5

11

Spending by the regulatory

agencies generally

56

23

32

28

22

6

16

Space programs

54

24

30

37

26

11

9

Subsidies to business

51

21

30

37

26

10

12

Federal welfare spending

51

26

24

40

30

10

9

Federally funded scientific research programs

42

14

28

48

31

17

10

Farm subsidies

42

19

23

47

34

13

11

Defense spending

41

15

26

49

34

16

10

Federal housing programs

41

17

24

49

35

14

10

The food stamp program

40

17

24

51

38

13

9

Pollution control

37

15

21

54

36

17

10

Spending for mass transportation

35

12

23

54

32

22

11

Federal aid to cities

34

11

23

55

39

16

11

Federal jobs programs

33

14

19

56

34

22

11

Federal highway financing

31

7

24

59

41

18

10

Revenue sharing with states and cities

28

9

19

55

41

15

16

Health care

24

12

12

67

33

35

9

Federal aid to education

21

8

13

71

32

39

8

Social security payments

11

4

8

80

43

36

9

Note: Percentages may not add up exactly to 100% due to rounding.

 

TABLE 2

CUTTING SPECIFIC GOVERNMENT PROGRAMS – TREND

Below is a list of different areas of federal government spending. For each, please indicate if you would favor a major cut in spending, a minor cut, no cut at all, or would you increase spending in this area?

Summary of those saying favor a major cut or favor a minor cut

Base: All Adults

Favor Cut (NET)

Change 1980-2011

1980

2008

2011

%

%

%

%

Foreign economic aid

82

74

75

-7

Foreign military aid

77

69

69

-8

Spending by the regulatory agencies generally

72

53

56

-16

Space programs

66

49

54

-12

Subsidies to business

69

62

51

-18

Federal welfare spending

69

52

51

-18

Federally funded scientific research programs

51

35

42

-9

Farm subsidies

53

44

42

-11

Defense spending

34

35

41

7

Federal housing programs

54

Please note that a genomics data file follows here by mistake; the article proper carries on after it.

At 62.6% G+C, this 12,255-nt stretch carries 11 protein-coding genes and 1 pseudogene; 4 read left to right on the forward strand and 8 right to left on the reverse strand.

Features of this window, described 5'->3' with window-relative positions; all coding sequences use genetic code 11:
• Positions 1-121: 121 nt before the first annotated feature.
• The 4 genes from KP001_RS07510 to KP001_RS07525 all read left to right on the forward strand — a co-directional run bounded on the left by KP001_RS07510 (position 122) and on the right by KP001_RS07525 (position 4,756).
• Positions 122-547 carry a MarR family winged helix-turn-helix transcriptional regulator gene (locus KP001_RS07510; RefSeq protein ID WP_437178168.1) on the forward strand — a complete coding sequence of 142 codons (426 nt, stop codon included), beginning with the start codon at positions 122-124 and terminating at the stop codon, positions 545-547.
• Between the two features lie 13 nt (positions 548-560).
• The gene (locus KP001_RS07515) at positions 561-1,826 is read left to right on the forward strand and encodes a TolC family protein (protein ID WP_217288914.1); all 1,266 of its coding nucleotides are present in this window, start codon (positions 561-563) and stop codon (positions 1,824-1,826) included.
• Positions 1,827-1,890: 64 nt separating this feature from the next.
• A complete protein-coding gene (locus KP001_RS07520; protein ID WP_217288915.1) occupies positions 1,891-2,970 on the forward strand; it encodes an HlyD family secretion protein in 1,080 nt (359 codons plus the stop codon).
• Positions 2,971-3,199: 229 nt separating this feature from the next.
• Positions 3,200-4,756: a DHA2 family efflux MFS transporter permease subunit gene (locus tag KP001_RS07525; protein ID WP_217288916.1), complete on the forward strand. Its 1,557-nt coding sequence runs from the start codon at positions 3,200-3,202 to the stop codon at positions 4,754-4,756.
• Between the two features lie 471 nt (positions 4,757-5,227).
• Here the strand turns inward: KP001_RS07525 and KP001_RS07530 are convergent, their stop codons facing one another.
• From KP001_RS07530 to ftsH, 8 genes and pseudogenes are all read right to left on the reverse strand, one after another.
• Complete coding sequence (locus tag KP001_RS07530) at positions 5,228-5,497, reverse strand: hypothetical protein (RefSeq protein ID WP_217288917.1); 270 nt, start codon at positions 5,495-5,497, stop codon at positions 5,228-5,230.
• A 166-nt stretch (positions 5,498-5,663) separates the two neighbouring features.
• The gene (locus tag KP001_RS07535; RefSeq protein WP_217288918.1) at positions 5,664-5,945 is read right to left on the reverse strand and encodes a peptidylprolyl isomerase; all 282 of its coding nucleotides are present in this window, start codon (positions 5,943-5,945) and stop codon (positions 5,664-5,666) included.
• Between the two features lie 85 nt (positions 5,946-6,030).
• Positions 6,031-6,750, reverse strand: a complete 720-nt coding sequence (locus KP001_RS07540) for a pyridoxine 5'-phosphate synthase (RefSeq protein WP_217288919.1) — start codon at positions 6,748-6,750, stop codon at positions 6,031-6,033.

39

41

-13

The food stamp program

65

43

40

-25

Pollution control

49

22

37

-12

Spending for mass transportation

42

28

35

-7

Federal aid to cities

58

33

34

-24

Federal jobs programs

57

34

33

-24

Federal highway financing

59

24

31

-28

Revenue sharing with states and cities

53

30

28

-25

Health care

37

12

24

-13

Federal aid to education

37

17

21

-16

Social security payments

23

8

11

-12

Note: Please note that in in 1980, this survey was conducted by telephone

Methodology

This Harris Poll was conducted online within the United States between January 17 to 24, 2011 among 2,566 adults (aged 18 and over). Figures for age, sex, race/ethnicity, education, region and household income were weighted where necessary to bring them into line with their actual proportions in the population. Propensity score weighting was also used to adjust for respondents’ propensity to be online.

All sample surveys and polls, whether or not they use probability sampling, are subject to multiple sources of error which are most often not possible to quantify or estimate, including sampling error, coverage error, error associated with nonresponse, error associated with question wording and response options, and post-survey weighting and adjustments. Therefore, Harris Interactive avoids the words margin of error as they are misleading. All that can be calculated are different possible sampling errors with different probabilities for pure, unweighted, random samples with 100% response rates. These are only theoretical because no published polls come close to this ideal.

Respondents for this survey were selected from among those who have agreed to participate in Harris Interactive surveys. The data have been weighted to reflect the composition of the adult population. Because the sample is based on those who agreed to participate in the Harris Interactive panel, no estimates of theoretical sampling error can be calculated.

These statements conform to the principles of disclosure of the National Council on Public Polls.

The results of this Harris Poll may not be used in advertising, marketing or promotion without the prior written permission of Harris Interactive.

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Q805

The Harris Poll ® #21, February 16, 2011

By Humphrey Taylor, Chairman, The Harris Poll

About Harris Interactive